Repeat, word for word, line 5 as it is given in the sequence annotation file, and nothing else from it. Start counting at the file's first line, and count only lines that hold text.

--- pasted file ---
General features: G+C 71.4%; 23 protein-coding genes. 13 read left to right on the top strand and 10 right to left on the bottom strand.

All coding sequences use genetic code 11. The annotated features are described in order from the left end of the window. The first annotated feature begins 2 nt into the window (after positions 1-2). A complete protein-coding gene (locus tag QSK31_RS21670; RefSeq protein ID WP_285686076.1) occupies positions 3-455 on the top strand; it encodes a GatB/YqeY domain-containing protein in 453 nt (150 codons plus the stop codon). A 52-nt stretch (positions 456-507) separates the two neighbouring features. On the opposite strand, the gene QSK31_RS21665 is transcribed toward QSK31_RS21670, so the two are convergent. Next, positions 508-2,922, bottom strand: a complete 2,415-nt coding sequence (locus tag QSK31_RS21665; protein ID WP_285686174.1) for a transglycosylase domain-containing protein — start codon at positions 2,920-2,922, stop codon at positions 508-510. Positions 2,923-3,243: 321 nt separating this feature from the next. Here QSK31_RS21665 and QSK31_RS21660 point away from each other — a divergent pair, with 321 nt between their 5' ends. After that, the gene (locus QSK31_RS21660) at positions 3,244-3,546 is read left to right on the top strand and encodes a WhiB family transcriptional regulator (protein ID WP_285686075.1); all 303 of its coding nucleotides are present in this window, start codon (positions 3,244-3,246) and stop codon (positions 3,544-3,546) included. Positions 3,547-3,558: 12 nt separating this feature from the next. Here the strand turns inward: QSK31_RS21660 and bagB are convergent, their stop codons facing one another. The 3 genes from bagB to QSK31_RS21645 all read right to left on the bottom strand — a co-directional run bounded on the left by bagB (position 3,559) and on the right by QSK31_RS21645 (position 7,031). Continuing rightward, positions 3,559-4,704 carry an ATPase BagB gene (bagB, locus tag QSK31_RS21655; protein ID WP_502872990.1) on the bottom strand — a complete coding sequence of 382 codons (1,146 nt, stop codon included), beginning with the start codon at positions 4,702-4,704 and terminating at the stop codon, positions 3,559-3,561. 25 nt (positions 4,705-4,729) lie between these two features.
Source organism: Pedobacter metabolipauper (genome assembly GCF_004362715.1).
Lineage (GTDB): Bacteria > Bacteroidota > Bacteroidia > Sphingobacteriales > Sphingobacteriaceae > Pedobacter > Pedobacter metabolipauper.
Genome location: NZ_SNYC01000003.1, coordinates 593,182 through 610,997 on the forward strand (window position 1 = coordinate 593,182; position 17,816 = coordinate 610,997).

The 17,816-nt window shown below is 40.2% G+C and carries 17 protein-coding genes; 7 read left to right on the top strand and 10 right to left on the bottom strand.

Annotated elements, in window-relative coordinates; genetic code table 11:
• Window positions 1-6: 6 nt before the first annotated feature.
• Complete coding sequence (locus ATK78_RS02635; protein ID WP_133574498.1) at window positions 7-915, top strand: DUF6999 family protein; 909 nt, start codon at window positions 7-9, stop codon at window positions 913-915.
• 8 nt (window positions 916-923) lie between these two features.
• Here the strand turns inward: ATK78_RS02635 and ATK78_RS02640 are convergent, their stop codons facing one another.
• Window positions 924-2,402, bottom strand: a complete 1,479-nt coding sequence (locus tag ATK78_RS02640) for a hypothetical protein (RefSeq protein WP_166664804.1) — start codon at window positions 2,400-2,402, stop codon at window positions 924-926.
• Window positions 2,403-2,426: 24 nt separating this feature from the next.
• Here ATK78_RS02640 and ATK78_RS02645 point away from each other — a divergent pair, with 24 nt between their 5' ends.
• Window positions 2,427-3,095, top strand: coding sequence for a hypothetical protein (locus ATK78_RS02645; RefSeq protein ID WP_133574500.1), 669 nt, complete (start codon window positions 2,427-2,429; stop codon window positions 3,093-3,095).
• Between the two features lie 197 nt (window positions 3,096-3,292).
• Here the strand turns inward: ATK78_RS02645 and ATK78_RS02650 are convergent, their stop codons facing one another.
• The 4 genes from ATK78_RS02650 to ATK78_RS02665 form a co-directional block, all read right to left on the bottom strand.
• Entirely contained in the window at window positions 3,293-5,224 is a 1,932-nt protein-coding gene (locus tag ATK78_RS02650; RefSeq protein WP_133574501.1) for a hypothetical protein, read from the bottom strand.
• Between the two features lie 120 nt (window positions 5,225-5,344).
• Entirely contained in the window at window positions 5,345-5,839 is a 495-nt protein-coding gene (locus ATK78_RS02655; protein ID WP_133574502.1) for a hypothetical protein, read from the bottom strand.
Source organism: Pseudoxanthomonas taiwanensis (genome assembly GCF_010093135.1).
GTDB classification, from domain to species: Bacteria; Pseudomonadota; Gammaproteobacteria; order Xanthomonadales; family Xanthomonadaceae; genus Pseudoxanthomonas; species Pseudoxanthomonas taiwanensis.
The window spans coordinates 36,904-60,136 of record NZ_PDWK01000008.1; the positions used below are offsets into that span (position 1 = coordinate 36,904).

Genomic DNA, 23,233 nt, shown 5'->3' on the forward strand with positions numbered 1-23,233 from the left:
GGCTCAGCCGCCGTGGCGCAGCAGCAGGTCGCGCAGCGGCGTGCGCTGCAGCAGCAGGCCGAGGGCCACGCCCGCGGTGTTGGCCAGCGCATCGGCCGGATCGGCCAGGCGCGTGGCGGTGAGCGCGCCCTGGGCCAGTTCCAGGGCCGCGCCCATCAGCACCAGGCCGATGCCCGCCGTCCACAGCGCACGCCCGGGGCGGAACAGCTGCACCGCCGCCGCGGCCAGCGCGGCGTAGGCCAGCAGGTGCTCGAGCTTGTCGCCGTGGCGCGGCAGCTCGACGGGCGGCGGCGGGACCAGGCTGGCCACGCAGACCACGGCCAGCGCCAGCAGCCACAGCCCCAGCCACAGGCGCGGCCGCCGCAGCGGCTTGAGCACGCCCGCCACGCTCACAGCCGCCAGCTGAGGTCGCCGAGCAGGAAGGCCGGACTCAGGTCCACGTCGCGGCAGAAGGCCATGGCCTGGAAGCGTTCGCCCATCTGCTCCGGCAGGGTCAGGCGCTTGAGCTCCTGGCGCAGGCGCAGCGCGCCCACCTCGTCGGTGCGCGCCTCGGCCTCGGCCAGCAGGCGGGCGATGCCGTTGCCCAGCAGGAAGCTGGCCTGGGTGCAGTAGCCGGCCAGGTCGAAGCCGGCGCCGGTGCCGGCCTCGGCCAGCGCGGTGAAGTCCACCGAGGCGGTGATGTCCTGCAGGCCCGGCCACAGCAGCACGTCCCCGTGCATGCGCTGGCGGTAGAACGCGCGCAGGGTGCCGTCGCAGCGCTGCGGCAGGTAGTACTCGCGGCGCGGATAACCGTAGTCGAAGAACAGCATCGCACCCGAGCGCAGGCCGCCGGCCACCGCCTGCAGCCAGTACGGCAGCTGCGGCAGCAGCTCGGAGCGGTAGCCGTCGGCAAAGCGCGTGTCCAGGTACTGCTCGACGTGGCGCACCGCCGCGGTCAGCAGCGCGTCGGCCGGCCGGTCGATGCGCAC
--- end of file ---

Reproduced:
Genome location: NZ_SNYC01000003.1, coordinates 593,182 through 610,997 on the forward strand (window position 1 = coordinate 593,182; position 17,816 = coordinate 610,997).